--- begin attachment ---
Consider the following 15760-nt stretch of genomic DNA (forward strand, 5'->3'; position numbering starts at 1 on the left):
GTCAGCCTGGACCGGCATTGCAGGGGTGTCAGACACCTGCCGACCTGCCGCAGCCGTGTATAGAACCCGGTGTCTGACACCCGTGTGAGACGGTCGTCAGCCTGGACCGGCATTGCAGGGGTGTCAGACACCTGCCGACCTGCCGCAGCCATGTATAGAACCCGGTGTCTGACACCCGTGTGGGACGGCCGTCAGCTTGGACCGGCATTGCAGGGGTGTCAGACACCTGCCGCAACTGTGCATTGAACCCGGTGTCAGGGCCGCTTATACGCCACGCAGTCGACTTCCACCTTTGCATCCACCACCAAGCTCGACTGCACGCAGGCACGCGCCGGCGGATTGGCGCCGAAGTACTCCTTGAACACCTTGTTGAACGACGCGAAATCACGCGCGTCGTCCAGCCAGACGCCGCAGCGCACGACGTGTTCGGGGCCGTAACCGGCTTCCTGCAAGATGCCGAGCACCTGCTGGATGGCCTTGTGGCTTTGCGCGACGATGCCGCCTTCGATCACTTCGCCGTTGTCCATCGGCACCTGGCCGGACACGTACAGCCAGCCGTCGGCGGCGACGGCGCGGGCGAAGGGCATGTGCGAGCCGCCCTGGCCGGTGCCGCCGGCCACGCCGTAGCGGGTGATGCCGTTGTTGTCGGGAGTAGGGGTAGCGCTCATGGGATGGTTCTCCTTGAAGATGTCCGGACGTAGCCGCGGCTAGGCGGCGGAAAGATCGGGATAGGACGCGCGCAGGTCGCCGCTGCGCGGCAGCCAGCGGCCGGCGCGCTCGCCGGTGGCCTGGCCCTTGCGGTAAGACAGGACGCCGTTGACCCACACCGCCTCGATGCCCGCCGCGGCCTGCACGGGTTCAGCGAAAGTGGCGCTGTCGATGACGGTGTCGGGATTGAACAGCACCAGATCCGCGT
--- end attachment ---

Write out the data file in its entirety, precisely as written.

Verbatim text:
Consider the following 15760-nt stretch of genomic DNA (forward strand, 5'->3'; position numbering starts at 1 on the left):
GTCAGCCTGGACCGGCATTGCAGGGGTGTCAGACACCTGCCGACCTGCCGCAGCCGTGTATAGAACCCGGTGTCTGACACCCGTGTGAGACGGTCGTCAGCCTGGACCGGCATTGCAGGGGTGTCAGACACCTGCCGACCTGCCGCAGCCATGTATAGAACCCGGTGTCTGACACCCGTGTGGGACGGCCGTCAGCTTGGACCGGCATTGCAGGGGTGTCAGACACCTGCCGCAACTGTGCATTGAACCCGGTGTCAGGGCCGCTTATACGCCACGCAGTCGACTTCCACCTTTGCATCCACCACCAAGCTCGACTGCACGCAGGCACGCGCCGGCGGATTGGCGCCGAAGTACTCCTTGAACACCTTGTTGAACGACGCGAAATCACGCGCGTCGTCCAGCCAGACGCCGCAGCGCACGACGTGTTCGGGGCCGTAACCGGCTTCCTGCAAGATGCCGAGCACCTGCTGGATGGCCTTGTGGCTTTGCGCGACGATGCCGCCTTCGATCACTTCGCCGTTGTCCATCGGCACCTGGCCGGACACGTACAGCCAGCCGTCGGCGGCGACGGCGCGGGCGAAGGGCATGTGCGAGCCGCCCTGGCCGGTGCCGCCGGCCACGCCGTAGCGGGTGATGCCGTTGTTGTCGGGAGTAGGGGTAGCGCTCATGGGATGGTTCTCCTTGAAGATGTCCGGACGTAGCCGCGGCTAGGCGGCGGAAAGATCGGGATAGGACGCGCGCAGGTCGCCGCTGCGCGGCAGCCAGCGGCCGGCGCGCTCGCCGGTGGCCTGGCCCTTGCGGTAAGACAGGACGCCGTTGACCCACACCGCCTCGATGCCCGCCGCGGCCTGCACGGGTTCAGCGAAAGTGGCGCTGTCGATGACGGTGTCGGGATTGAACAGCACCAGATCCGCGT